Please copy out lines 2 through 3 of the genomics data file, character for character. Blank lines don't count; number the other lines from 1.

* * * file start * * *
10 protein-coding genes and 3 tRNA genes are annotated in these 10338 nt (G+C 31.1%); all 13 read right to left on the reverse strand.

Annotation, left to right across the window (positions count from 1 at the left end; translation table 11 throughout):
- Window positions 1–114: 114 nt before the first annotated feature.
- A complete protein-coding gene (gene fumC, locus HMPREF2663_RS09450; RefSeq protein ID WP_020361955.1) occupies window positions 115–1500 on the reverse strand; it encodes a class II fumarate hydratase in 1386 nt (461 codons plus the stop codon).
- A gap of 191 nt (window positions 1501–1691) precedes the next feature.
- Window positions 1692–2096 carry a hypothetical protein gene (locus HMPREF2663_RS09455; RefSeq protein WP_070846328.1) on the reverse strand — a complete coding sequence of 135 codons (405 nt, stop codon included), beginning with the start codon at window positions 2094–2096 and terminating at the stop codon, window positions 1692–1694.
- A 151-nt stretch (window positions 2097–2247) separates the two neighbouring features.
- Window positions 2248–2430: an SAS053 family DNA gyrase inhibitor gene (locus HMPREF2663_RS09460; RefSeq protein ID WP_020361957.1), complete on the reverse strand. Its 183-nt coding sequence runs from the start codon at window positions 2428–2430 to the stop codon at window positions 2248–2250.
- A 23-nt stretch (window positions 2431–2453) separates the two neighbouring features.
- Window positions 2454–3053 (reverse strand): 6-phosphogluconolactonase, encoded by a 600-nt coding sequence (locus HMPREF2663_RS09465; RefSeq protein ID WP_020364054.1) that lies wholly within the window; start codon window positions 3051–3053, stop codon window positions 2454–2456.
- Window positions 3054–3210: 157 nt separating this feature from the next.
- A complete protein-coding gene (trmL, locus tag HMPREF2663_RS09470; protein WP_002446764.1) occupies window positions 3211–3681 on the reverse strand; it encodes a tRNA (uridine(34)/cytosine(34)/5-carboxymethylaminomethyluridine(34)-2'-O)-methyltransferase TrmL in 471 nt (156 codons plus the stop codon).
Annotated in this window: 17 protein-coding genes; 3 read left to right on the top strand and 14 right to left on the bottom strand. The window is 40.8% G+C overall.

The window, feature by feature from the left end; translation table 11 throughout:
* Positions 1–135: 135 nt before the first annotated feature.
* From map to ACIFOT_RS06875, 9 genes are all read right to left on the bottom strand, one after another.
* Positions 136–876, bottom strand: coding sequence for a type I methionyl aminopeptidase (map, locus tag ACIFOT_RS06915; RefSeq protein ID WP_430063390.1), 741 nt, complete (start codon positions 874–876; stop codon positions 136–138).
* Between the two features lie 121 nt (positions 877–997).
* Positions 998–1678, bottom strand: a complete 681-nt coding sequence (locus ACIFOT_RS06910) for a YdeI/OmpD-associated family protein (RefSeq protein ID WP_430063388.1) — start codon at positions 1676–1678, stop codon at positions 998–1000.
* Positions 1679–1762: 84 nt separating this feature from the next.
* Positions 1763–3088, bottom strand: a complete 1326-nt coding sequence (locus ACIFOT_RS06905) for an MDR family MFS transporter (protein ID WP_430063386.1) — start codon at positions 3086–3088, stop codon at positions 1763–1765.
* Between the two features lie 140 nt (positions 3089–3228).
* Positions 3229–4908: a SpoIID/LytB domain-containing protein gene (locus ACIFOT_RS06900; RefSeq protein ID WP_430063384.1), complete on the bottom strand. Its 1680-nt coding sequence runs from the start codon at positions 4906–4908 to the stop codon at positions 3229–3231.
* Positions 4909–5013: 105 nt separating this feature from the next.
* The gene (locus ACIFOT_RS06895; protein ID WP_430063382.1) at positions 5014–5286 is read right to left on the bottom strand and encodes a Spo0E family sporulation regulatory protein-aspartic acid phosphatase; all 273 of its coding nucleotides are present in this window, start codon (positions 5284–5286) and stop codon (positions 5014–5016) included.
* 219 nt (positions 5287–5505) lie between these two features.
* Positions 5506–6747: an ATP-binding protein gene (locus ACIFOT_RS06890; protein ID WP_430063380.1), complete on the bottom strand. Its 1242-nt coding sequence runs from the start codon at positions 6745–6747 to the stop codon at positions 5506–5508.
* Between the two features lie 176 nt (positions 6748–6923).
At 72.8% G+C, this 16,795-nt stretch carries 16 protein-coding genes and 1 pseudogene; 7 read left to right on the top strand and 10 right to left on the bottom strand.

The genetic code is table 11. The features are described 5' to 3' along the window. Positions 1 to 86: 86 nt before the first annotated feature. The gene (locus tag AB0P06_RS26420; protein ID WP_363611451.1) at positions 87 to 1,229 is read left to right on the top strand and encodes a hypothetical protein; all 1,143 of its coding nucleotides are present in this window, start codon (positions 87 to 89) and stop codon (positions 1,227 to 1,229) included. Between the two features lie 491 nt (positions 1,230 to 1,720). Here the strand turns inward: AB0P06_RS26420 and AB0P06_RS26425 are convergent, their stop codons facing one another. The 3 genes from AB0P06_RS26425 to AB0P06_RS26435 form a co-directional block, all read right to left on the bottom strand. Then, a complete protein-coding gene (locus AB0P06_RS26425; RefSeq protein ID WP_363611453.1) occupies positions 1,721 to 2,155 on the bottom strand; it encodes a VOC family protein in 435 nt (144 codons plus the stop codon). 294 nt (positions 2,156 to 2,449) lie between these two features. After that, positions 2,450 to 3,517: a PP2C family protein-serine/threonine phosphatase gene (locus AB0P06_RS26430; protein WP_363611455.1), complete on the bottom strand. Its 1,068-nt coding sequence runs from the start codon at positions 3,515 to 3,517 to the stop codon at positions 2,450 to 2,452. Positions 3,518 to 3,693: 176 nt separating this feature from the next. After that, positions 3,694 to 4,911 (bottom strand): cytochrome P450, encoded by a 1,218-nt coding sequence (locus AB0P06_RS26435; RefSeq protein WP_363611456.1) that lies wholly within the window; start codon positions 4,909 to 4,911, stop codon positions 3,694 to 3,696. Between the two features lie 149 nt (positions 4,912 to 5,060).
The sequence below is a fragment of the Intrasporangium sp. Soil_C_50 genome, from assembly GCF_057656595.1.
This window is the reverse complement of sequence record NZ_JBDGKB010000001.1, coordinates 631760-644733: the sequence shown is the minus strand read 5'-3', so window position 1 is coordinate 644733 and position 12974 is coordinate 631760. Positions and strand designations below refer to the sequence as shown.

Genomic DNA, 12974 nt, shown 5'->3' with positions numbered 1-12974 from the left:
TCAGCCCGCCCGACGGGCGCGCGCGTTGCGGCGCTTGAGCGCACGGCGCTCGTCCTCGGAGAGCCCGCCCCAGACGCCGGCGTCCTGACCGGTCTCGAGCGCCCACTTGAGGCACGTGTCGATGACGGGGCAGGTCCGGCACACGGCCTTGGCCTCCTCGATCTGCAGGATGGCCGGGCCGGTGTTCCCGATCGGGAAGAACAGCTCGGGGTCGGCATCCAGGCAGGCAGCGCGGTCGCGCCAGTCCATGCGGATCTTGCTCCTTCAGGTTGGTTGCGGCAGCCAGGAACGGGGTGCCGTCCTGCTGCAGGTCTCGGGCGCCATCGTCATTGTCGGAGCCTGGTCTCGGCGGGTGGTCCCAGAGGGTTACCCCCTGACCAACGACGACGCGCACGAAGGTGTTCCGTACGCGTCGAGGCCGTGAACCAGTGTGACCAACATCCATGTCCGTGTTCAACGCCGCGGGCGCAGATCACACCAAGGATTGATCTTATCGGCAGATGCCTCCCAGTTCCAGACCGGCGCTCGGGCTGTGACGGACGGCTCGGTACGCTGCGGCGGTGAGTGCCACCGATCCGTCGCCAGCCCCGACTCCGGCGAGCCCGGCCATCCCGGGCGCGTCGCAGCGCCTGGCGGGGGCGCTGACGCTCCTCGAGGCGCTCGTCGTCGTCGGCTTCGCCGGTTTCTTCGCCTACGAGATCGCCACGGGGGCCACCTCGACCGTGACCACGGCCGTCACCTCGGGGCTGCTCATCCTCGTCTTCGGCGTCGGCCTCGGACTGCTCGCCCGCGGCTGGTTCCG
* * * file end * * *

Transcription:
Annotation, left to right across the window (positions count from 1 at the left end; translation table 11 throughout):
- Window positions 1–114: 114 nt before the first annotated feature.